Presentation to educate incoming college students on rape and secual assault

Discussion in 'General Self Defense' started by Elfan, Aug 25, 2003.

  1. Elfan

    Elfan Guest

    My college recently gave a presentation on rape and related topics to incoming freshman. The goal obviously was to reduce incidents of sexual assault on campus. I felt that the way it was presented encouraged a victim mentality for the woman ("bad men are targeting me as prey") and I almost felt like the message to the men was almost "guys, don't do that." Needless to say I was not pleased with this presentation. If I was in charge there were there are two things that I would like people to come away with; danger exists, and there is something I can do about it.

    I felt that the presentation (which relied to some extent on what you could call scare tactics) probably achieved the first goal. However, it failed in the second and because of the time spent discussing how some serial rapists operate (they use words such as prey, target etc.) it probably detrimental.

    Assuming that you agree that my premise is sound, how would you go about giving this presentation? For now I would like to limit what we can do to the students staying in there seats. Not something where we have a guy some out in one of those giant red suits and the girls beat on him.
  2. I'm not very knowlegable in rape prevention training, but what you said sounds good. I'm not sure I would use scare tactics. I think if the college has a history or perhaps a recent incident, that should be enough for the students to take it seriously.

    I'd try to state the problem, explain what is being done, explain what they can do to protect themselves, and leave it open to questions. I think questions are important.

    In addition I would stress that women not allow themselves to be taken to a secondary location. From what I understand, if that happens, it's pretty much over for her. Even if it means suffering some injury, yell, scream, fight. Because, from what little I know, rapists use secondary locations because they are safe. No one to hear screams, little chance of escape.

  3. lvwhitebir

    lvwhitebir Guest

    Let's see, a recent survey found that a woman has between a 20% and 25% chance of being raped in her college life. About 9 in 10 are committed by someone the woman knows, usually a boyfriend, ex-boyfriend, classmate, friend, acquaintance, or co-worker.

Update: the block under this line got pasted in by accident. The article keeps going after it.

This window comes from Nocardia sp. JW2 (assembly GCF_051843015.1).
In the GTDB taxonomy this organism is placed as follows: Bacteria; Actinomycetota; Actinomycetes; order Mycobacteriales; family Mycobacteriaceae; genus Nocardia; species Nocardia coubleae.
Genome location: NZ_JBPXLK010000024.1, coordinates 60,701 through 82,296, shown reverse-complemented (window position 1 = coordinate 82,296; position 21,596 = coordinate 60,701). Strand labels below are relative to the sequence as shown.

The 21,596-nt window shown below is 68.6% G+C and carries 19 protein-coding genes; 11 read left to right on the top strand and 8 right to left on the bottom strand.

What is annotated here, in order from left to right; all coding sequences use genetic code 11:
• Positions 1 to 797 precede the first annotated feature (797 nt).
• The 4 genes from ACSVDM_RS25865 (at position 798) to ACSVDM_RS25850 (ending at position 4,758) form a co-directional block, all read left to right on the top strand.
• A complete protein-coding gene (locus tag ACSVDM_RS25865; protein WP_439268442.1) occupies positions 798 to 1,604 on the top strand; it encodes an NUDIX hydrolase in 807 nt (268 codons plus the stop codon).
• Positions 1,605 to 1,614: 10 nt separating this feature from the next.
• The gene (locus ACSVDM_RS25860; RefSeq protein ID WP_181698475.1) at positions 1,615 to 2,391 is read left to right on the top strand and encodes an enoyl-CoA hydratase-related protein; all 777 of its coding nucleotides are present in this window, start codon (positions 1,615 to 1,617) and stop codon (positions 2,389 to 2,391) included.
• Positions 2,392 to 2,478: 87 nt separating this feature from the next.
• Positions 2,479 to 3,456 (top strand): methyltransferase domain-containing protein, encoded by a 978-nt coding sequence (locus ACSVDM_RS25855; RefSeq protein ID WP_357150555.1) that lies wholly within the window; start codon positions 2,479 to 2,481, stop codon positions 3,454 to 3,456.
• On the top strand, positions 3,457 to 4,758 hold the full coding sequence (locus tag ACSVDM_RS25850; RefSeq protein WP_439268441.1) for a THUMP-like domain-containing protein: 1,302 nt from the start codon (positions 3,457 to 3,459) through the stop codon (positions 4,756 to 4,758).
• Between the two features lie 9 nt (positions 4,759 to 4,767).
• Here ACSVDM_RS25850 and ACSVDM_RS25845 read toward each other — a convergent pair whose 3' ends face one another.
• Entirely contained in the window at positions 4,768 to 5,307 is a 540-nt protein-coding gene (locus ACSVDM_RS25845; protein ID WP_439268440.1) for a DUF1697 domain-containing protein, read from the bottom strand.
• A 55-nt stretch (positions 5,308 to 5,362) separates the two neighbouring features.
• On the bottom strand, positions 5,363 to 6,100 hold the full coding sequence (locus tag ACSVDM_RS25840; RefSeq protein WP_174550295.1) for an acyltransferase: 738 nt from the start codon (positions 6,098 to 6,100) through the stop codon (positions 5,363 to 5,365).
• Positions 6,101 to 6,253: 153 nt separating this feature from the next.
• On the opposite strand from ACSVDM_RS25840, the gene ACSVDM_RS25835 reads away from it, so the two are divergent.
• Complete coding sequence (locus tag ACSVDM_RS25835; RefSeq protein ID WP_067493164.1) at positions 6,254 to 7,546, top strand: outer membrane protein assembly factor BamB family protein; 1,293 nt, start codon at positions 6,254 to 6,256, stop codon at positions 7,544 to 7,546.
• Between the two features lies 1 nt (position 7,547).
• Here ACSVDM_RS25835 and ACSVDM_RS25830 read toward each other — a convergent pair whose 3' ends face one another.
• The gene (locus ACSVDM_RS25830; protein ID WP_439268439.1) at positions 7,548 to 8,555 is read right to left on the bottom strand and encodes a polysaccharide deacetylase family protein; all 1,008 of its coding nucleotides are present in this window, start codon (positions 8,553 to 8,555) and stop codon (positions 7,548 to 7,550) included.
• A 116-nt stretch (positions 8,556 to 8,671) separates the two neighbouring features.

With regard to date rape, 12.8% of completed rapes, 35% of attempted rapes, and 22.9% of threatened rapes took place on a date.

    Almost 60% of campus rapes took place in the victim's residence. 31 percent occurred in other living quarters on campus, and 10.3% took place at a fraternity.

    In this particular study, less than 5% of completed or attempted rapes were reported to law enforcement officials.

    In the six months of the study, a full 13.1% of the students had been stalked since the school year began.

    So, it really is a BIG problem that college women should be aware of. I'm glad the school is educating the students on it. With the statistics alone, people are made aware that there is a problem. The presentation must be made to make them listen (scare tactics are one method), otherwise they won't. They need to know what the school is doing to combat the problem (self-defense classes, locked dorms, security escorts, etc) and what they themselves should look out for and what to do if an incident occurs to either themselves or someone they know.

    Since guys are causing the problems, the "guys don't do it" works good. Some guys just don't understand what their behavior is doing. A good definition of consent should be presented. Which at the nuts and bolts means if the woman doesn't specifically say "yes", she has not given consent and it can be considered rape. Silence is not consent. Just because you were previously intimate or have a current relationship is not consent.


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